One of the biggest names in the travel industry, Lonely Planet co-founder Tony Wheeler, has blasted Carnival Corporation’s Princess Cruises as “villains in the spread of coronavirus – with form”.
Speaking from an apartment in Melbourne where he’s in self-isolation having recently returning from the Yemen island of Socotra, via Cairo, Mr Wheeler said the recovery of the cruise industry “if not doomed, will be absolutely slowed down” by the alarming events of the past month.
“Absolutely, the cruise companies should bear more responsibility for the health of their passengers, but this goes much further than the current crisis,” he said. “How many ‘sick ships’ have we seen cruising around in circles in recent years?”
Three of the 13 Australian deaths so far due to COVID-19 have been passengers who disembarked from a number of cruise ships that were docked in Sydney between March 18 and 20.
During those three days, thousands of passengers disembarked – some claiming they were not given any health checks – and were free to make their way home to self-isolate. Many took trains, buses and interstate flights.
The failure on the part of the world’s two biggest, most powerful cruise operators along with federal and NSW government authorities to properly think through and co-ordinate the responsible disembarkation of these ships is now being showcased globally as one of the worst examples of public health management. An inquiry is expected to be held.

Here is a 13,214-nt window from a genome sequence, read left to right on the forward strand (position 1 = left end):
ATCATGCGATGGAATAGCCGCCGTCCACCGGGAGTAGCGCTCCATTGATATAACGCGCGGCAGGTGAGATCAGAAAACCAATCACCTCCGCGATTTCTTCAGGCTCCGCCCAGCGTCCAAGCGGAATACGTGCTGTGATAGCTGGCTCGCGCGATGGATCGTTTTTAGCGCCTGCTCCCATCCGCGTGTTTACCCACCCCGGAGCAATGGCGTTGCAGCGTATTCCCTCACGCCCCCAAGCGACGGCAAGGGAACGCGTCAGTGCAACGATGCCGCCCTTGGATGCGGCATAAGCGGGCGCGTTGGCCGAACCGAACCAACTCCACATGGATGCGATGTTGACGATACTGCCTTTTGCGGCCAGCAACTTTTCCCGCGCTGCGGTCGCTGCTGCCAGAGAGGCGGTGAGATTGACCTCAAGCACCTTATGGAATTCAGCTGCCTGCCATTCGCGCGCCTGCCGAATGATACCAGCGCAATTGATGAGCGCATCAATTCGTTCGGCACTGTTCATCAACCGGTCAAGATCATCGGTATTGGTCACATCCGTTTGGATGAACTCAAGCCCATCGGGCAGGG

Even the role of the ships’ captains is under scrutiny given they’re responsible for the safe operation of a ship and for all those on board while at sea. This includes the centuries-old practice of electing to fly the yellow flag on entering a port to signifiy that the ship is free of disease.
Commentators are asking how NSW and the cruise operators got it so wrong given a blatant lesson as to what might happen was there: it is well publicised that multiple cruise passengers tested COVID-19 positive only hours after they disembarked from the Dawn Princess in Japan on Feburary 19 following the ship’s enforced two-week quarantine period.
In NSW, a woman in her 70s died on Tuesday March 24 only days after she was rushed directly from Ruby Princess to a nearby Sydney hospital. On Wednesday March 25, Garry Kirstenfeldt, a 68-year-old man from Toowoomba died less than a week after he disembarked his cruise aboard Royal Caribbean’s Voyager of the Seas in Sydney.
Kirstenfeldt loved cruising. “We never expected his 17th cruise to be his last,” his family said on Friday.
On Thursday March 26, a Perth man in his 70s died – he had got off Celebrity Solstice (also operated by Royal Caribbean) in Sydney last week.
The first Australian to die of COVID-19, on February 29, was 79-year-old West Australian tourism entrepreneur James Kwan, who was aboard Diamond Princess in Japan.
“Carnival/Princess Lines are villains in the spread of coronavirus, but hey, they’ve got form,” Mr Wheeler said. “Just Google ‘pollution, penalties, fines, cover-ups’ and they pop up all over the place.”
He’s referring to a number of breaches, including Princess being ordered to pay a record-breaking $US40 million ($65.7 million) penalty in the United States after pleading guilty to seven federal charges over illegal ocean pollution in December 2016, followed by a $US20 million fine for similar charges in 2019.
“Let’s face it, cruise ships and their operators are not squeaky clean in all sorts of ways, whether it’s deliberately trying to evade dumping rules to the nasty fuel they burn,” Mr Wheeler said.
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